“Gross,” said Lexi with an apparent lack of emotion. She retracted her hand and used it to scratch her crimson eyepatch—not part of the costume. I couldn’t even believe she was hanging out with us on Halloween. School was one thing, but this was the outside world. For an almost insane moment, I wondered if that could mean she actually liked—like liked—one of us (and by one of us, of course, I meant me). I saw the contempt in her eyes as she watched Gus molest his paint and struck the possibility from my mind. Though I still didn’t understand why she’d come out with us.
Gus eased the paper bag into his faux-magician’s faux-leather satchel. “Now, we can go.”
“Go where?” said Lexi.
“Trick-or-treating. I told you on the phone.”
“I know what you told me. I forgot to remember.”
“You’re dressed up.”
“So are you.”
“But why then…”
“I still don’t know why you want to do this,” I said to him. Fucking Halloween. I’d seen enough blood and darkness in my own life to be interested in celebrating it. It was really only because Lexi agreed to go that I’d not fought harder with Gus to stay ditch out. “Aren’t we getting a bit old for—”
“Who gives a damn how old we are?” he yelled, which for Gus meant raising his voice an octave above stern. “This is our last year before we go to college. Doesn’t that mean something to you?”
“College.” It was as if I was guessing the wrong answer on a game show. “And no.”
“We’ve been trick-or-treating the Thicks since freshman year. It was the first time you stayed over at my house. Remember, when we watched Akira and you got all freaked out?”
I remembered the evil teddy bear leaking milk and uttered some sort of affirmation. But I really wished he hadn’t brought it up in front of Lexi.
“Well then, you should know that for us, trick-or-treating isn’t a pastime. It’s a sacred tradition. A mark of friendship. Call me a purist, but—”
“We should go to the forest,” blurted Lexi.
“Halloween is a holiday that puts us in touch with our pantheistic selves. A gem of American paganism. And that’s reason enough to celebra—wait, the forest?”
“One of the girls I hate in Spanish class told me her brother saw a monster out there in Graywood.”
“And you believed her?”
“Yeah?” I sniggled uncomfortably at the mention of monsters. “You believed her?”
“No.” She kicked at the ground with her battered dance flat. “But I still think we should go.”
“Because trick-or-treating’s lame.”
“So lame,” I blurted. I hated how I got around Lexi. It had been the same ever since the first time she appeared, a little over six months ago. When for some reason she pulled up a chair and sat next to Gus and me in the cafeteria. She hadn’t even introduced herself. Just sat there, eating in silence day after day as Gus and I went on about Sword Star and whatever else crossed our minds, occasionally checking to see if she was still around. She basically became our friend without us realizing. A peripheral friend, sure, but now a member of our tribe. In the last few weeks, she’d become more vocal, though, which I wasn’t used to. The more she spoke, the more her voice, harsh and intelligent, stirred something inside me. I tried to make myself look relaxed when I felt whatever it was coming on but instead stumbled to do so much as speak. And now, she was talking about going into the woods with us. A place where she and I might have found a moment to be alone had Gus not been here and had we not been in danger of becoming pawns in one of Father’s plans.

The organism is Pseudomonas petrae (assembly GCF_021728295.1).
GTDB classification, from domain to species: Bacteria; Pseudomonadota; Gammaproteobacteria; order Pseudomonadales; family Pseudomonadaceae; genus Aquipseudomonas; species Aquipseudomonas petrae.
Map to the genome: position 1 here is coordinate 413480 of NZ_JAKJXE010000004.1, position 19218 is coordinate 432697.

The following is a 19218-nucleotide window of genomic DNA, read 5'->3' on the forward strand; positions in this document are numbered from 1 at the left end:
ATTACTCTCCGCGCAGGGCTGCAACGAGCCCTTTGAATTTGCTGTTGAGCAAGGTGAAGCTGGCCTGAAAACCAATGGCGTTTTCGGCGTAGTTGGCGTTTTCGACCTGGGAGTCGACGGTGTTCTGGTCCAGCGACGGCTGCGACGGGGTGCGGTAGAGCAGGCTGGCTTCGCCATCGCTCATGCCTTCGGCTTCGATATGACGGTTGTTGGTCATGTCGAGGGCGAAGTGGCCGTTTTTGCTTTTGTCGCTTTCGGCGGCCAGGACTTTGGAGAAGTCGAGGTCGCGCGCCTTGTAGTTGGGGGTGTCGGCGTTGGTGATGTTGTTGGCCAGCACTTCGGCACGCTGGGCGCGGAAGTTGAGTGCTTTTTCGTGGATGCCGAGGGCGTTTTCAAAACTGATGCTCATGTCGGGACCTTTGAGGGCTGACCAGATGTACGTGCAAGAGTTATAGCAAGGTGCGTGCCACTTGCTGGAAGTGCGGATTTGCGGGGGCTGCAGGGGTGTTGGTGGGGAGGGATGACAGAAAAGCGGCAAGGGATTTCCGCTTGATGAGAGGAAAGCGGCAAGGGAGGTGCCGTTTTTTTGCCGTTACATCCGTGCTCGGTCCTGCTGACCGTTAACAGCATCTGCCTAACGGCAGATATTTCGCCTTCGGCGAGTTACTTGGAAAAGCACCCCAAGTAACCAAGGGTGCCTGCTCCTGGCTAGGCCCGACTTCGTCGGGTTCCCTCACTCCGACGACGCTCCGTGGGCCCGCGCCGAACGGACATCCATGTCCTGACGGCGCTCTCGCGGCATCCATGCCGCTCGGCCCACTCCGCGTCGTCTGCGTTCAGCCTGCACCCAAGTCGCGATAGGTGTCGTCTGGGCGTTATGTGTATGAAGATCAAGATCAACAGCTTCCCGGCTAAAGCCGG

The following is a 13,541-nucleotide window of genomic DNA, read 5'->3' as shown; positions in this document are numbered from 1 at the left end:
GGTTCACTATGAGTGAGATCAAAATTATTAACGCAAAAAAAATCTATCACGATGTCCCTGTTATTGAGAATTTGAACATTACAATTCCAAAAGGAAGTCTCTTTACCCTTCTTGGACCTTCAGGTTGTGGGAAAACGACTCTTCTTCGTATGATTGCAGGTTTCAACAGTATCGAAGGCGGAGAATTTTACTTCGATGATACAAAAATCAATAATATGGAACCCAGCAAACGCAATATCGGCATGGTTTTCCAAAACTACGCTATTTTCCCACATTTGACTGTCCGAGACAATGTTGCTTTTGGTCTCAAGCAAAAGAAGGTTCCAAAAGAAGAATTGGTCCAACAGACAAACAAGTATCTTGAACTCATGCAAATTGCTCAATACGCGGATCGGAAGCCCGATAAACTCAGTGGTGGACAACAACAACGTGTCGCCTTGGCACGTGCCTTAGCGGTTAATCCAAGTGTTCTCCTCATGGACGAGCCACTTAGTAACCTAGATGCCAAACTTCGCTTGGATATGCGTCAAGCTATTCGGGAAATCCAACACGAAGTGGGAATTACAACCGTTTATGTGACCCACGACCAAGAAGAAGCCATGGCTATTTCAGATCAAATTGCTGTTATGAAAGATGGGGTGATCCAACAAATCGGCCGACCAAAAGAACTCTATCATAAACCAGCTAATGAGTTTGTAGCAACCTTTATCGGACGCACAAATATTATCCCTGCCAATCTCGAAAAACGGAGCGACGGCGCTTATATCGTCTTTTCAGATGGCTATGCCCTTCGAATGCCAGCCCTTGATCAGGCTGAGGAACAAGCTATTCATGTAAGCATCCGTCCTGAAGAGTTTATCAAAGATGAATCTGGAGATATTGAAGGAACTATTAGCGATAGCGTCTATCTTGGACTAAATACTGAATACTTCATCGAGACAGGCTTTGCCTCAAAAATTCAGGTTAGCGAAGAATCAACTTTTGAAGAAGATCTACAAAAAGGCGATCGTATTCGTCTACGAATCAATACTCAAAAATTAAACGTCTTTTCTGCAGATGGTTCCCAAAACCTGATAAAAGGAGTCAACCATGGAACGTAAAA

“Anyway.” Her eye narrowed. “There’s got to be something in there that’s not happening out here.”
“What type of monster?” I tried not to sound nervous. I’d become good at keeping secrets from others but not so good at keeping them from myself. Since Mother disappeared, I’d adapted shades of loneliness that always seemed to linger in the Mossglow sky. Whenever I heard any mentioning of the M word, I was forced to accept the existence of Father’s lab. I was forced to guess at the strange goings on beneath that hatch in the backyard where I was scared to venture. Just yesterday, I’d overheard him with the Hat downstairs, whispering about high-grade explosives, a scheme for catching what he called “big game.” If he was out tonight, he was up to no good, probably in the forest, and I couldn’t say a word about it.
“I don’t know what type,” said Lexi. “A big, scary one. Let’s find out.”
“I don’t know,” said Gus.
Lexi smiled at me in a way somehow both dangerous and inviting. “You know you want to, Eberstark.”
“But I was kind of thinking we could all go to Gus’s house. You know, paint some Prodlings?”
“Why are you guys such shut-ins?”
Gus frowned. “I’m not a shut-in.”
I thought about the haggard expanse of Graywood. I watched Lexi’s eye flicker between the two of us and thought about what it would be like to reach out and touch her cheek. I thought about those things until I remembered Father. Then, the word “explosives” took over, and all I could see before me were flames. Lexi injured in some unholy blaze.
“Fuck it, Gus.” I put my hands in my pockets. “Let’s just go.”
“You kidding me?”
“It’ll be fun,” I lied. “And no.”
“Look…all right. We hit the Lower Thicks first, and then we can go to the forest. Okay? For like twenty minutes.”
Lexi grinned victoriously.
“Ridiculous.” Gus hated the forest. With good reason. “Of all the things to do in Mossglow…just a bunch of beer parties and wasted ambition.”
“You don’t like beer parties?” Lexi took a pack of cigarettes from her bloodied cleavage. She popped one in her mouth and swanned her neck toward a blue Bic lighter with the barcode scratched off.
“I don’t drink.”
“I don’t like to lose control.”
“You’ve already lost control…” I said. “Of your ability to get laid— am I right, Lexi? Am I right?”
“Your costume’s racist.” She exhaled smoke over her pink lips until it turned kindred with the mist. “Now, let’s go get this over with before I reassess my company. I’m interested in monsters, not men.”
Excerpt from The Silent End © 2015 by Samuel Sattin. Used by permission of the publisher, Ragnarok Publications.